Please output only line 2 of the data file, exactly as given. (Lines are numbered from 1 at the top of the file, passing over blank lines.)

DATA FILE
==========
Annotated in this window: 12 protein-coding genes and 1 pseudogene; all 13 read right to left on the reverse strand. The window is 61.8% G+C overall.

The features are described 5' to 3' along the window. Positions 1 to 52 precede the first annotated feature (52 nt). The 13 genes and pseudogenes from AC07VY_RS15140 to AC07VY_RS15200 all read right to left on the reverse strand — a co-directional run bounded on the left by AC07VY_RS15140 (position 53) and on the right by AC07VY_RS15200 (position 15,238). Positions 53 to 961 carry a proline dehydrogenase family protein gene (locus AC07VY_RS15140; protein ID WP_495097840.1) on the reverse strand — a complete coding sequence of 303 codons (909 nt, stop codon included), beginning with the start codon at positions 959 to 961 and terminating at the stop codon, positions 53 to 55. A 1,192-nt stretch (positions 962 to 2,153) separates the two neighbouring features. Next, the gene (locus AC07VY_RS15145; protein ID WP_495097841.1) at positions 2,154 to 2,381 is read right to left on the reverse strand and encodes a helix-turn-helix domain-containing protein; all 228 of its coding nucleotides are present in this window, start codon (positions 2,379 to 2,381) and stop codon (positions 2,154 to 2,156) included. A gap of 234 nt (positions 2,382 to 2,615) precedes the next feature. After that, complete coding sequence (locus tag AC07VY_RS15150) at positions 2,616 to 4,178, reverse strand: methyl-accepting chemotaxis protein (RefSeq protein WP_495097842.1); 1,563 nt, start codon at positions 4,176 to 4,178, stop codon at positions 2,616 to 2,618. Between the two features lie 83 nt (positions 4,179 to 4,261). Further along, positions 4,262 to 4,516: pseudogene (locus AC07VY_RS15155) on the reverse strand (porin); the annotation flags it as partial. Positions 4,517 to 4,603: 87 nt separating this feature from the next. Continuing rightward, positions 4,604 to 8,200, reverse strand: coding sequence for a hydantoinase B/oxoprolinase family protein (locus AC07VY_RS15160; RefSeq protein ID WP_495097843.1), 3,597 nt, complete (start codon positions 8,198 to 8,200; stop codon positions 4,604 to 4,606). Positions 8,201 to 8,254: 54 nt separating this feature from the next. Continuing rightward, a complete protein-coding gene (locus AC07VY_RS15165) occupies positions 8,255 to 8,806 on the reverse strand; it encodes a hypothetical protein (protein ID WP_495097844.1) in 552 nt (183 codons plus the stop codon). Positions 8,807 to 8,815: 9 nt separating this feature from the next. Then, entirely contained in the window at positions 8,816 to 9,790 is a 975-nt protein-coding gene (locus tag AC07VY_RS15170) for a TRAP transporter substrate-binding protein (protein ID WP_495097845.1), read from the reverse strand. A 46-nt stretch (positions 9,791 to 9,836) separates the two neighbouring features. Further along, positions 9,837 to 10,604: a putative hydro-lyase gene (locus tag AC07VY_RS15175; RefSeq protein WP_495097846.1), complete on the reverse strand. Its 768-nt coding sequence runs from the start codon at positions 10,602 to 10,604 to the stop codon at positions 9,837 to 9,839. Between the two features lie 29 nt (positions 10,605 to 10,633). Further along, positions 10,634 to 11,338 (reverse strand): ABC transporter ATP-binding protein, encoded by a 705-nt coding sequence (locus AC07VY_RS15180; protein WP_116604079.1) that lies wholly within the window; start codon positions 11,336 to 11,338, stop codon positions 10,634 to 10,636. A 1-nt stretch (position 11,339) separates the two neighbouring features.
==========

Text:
The features are described 5' to 3' along the window. Positions 1 to 52 precede the first annotated feature (52 nt). The 13 genes and pseudogenes from AC07VY_RS15140 to AC07VY_RS15200 all read right to left on the reverse strand — a co-directional run bounded on the left by AC07VY_RS15140 (position 53) and on the right by AC07VY_RS15200 (position 15,238). Positions 53 to 961 carry a proline dehydrogenase family protein gene (locus AC07VY_RS15140; protein ID WP_495097840.1) on the reverse strand — a complete coding sequence of 303 codons (909 nt, stop codon included), beginning with the start codon at positions 959 to 961 and terminating at the stop codon, positions 53 to 55. A 1,192-nt stretch (positions 962 to 2,153) separates the two neighbouring features. Next, the gene (locus AC07VY_RS15145; protein ID WP_495097841.1) at positions 2,154 to 2,381 is read right to left on the reverse strand and encodes a helix-turn-helix domain-containing protein; all 228 of its coding nucleotides are present in this window, start codon (positions 2,379 to 2,381) and stop codon (positions 2,154 to 2,156) included. A gap of 234 nt (positions 2,382 to 2,615) precedes the next feature. After that, complete coding sequence (locus tag AC07VY_RS15150) at positions 2,616 to 4,178, reverse strand: methyl-accepting chemotaxis protein (RefSeq protein WP_495097842.1); 1,563 nt, start codon at positions 4,176 to 4,178, stop codon at positions 2,616 to 2,618. Between the two features lie 83 nt (positions 4,179 to 4,261). Further along, positions 4,262 to 4,516: pseudogene (locus AC07VY_RS15155) on the reverse strand (porin); the annotation flags it as partial. Positions 4,517 to 4,603: 87 nt separating this feature from the next. Continuing rightward, positions 4,604 to 8,200, reverse strand: coding sequence for a hydantoinase B/oxoprolinase family protein (locus AC07VY_RS15160; RefSeq protein ID WP_495097843.1), 3,597 nt, complete (start codon positions 8,198 to 8,200; stop codon positions 4,604 to 4,606). Positions 8,201 to 8,254: 54 nt separating this feature from the next. Continuing rightward, a complete protein-coding gene (locus AC07VY_RS15165) occupies positions 8,255 to 8,806 on the reverse strand; it encodes a hypothetical protein (protein ID WP_495097844.1) in 552 nt (183 codons plus the stop codon). Positions 8,807 to 8,815: 9 nt separating this feature from the next. Then, entirely contained in the window at positions 8,816 to 9,790 is a 975-nt protein-coding gene (locus tag AC07VY_RS15170) for a TRAP transporter substrate-binding protein (protein ID WP_495097845.1), read from the reverse strand. A 46-nt stretch (positions 9,791 to 9,836) separates the two neighbouring features. Further along, positions 9,837 to 10,604: a putative hydro-lyase gene (locus tag AC07VY_RS15175; RefSeq protein WP_495097846.1), complete on the reverse strand. Its 768-nt coding sequence runs from the start codon at positions 10,602 to 10,604 to the stop codon at positions 9,837 to 9,839. Between the two features lie 29 nt (positions 10,605 to 10,633). Further along, positions 10,634 to 11,338 (reverse strand): ABC transporter ATP-binding protein, encoded by a 705-nt coding sequence (locus AC07VY_RS15180; protein WP_116604079.1) that lies wholly within the window; start codon positions 11,336 to 11,338, stop codon positions 10,634 to 10,636. A 1-nt stretch (position 11,339) separates the two neighbouring features.